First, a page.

They've already started. All over Northern Virginia, candidates are staging crab fests and ice cream socials, printing literature, handing out campaign souvenirs and walking door-to-door.
It's the inevitable post-Labor Day push for votes that may be more intense than ever this year. No wonder, with candidates in most every locality running for delegate, senator, county supervisor, sheriff and a host of other local offices, area voters will face more choices and perhaps more confusion than ever before Nov. 8.
Thus far, the issues raised by the candidates have brought few surprises. Some of the more familiar favorites are: greater state funding of Northern Virginia highways (most are for it), the Lorton prison (they're against it) and quality education (they're for it).
A discerning voter, however, would do well to listen closely when the candidates discuss these and other issues on the campaign trail. Whether deliberately or unwittingly, many candidates are likely to promise to solve problems that do not even fall within the purview of the offices they are seeking.
Take transportation funding. Virtually every candidate for the Fairfax County Board of Supervisors is pledging to improve the county's share of state transportation money, arguing that the area's highway congestion is intolerable and that the county has been shortchanged by state officials for years.
Because there lives nary a soul in Fairfax who has not spent many sweaty hours watching traffic lights turn from red to green to red again, that kind of statement makes good election-year politics. But what the candidates usually don't tell you is that the county board has little, if any, ability to change the state's highway-funding formula.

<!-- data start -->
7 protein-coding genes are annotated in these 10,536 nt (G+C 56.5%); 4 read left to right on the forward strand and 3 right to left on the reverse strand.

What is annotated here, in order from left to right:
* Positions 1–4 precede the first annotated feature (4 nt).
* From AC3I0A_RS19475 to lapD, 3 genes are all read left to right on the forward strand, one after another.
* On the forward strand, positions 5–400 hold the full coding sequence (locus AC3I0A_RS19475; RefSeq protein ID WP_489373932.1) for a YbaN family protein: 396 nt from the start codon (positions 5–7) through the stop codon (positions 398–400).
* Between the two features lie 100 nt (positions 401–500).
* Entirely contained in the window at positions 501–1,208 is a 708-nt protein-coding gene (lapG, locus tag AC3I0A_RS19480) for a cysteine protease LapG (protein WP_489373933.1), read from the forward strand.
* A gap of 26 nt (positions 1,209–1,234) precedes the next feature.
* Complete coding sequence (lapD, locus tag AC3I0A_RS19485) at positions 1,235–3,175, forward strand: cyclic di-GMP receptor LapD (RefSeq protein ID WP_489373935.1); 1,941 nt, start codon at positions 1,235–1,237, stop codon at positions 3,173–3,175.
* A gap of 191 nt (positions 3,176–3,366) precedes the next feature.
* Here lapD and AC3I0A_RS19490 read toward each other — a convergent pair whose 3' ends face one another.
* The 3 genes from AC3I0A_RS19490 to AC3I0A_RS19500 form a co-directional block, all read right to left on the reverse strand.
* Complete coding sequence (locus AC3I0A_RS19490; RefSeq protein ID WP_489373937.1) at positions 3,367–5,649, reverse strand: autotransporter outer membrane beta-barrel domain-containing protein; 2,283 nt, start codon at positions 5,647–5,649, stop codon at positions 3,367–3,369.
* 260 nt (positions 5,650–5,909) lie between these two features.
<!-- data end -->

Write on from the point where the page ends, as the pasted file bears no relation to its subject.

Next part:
That right belongs exclusively to the legislature, which is still dominated by downstate and rural legislators whose districts gain the most from the preservation of the current highway-funding formula.
In highway funding, as in all state revenue collection, these legislators say it is only fair that the state's wealthiest region--the Washington suburbs--should help pay for roads in some of the less developed areas. They haven't got the tax base to support their needed roads.
Add to that the fact that the Virginia Department of Highways and Transportation likes the friendlier reception its big projects have downstate, and you can imagine how much difficulty county officials will have using moral suasion to capture a bigger handful of state highway dollars.
After all, the battle for I-66 burned many state officials, and few want another decade-long fight in a region where highways are always popular until residents find them planned for their own back yards.
There are other interesting campaign promises.
Fairfax County Board candidate Elaine McConnell, a Springfield Republican, says she will fight drug abuse in county schools. Virginia law seems to tell county boards they can't dictate policy to school boards.
A number of candidates are railing over the Lorton prison complex, which long has been unpopular in southern Fairfax.
Yet even one of the leading Lorton critics, County Board Chairman John F. Herrity, says the state and county lack the authority to close the prison and would be on shaky legal grounds if the county were to attempt to sue over the issue, unless more escapes proved a hazard to local residents.
"The board's not going to file a political suit on this," Herrity said this week. "We're going to do what we have grounds to do--nothing more."
And, of course, there are the candidates who promise to trim taxes while maintaining or improving services. If they can figure out how to accomplish that, watch out. They may have a bridge to sell you.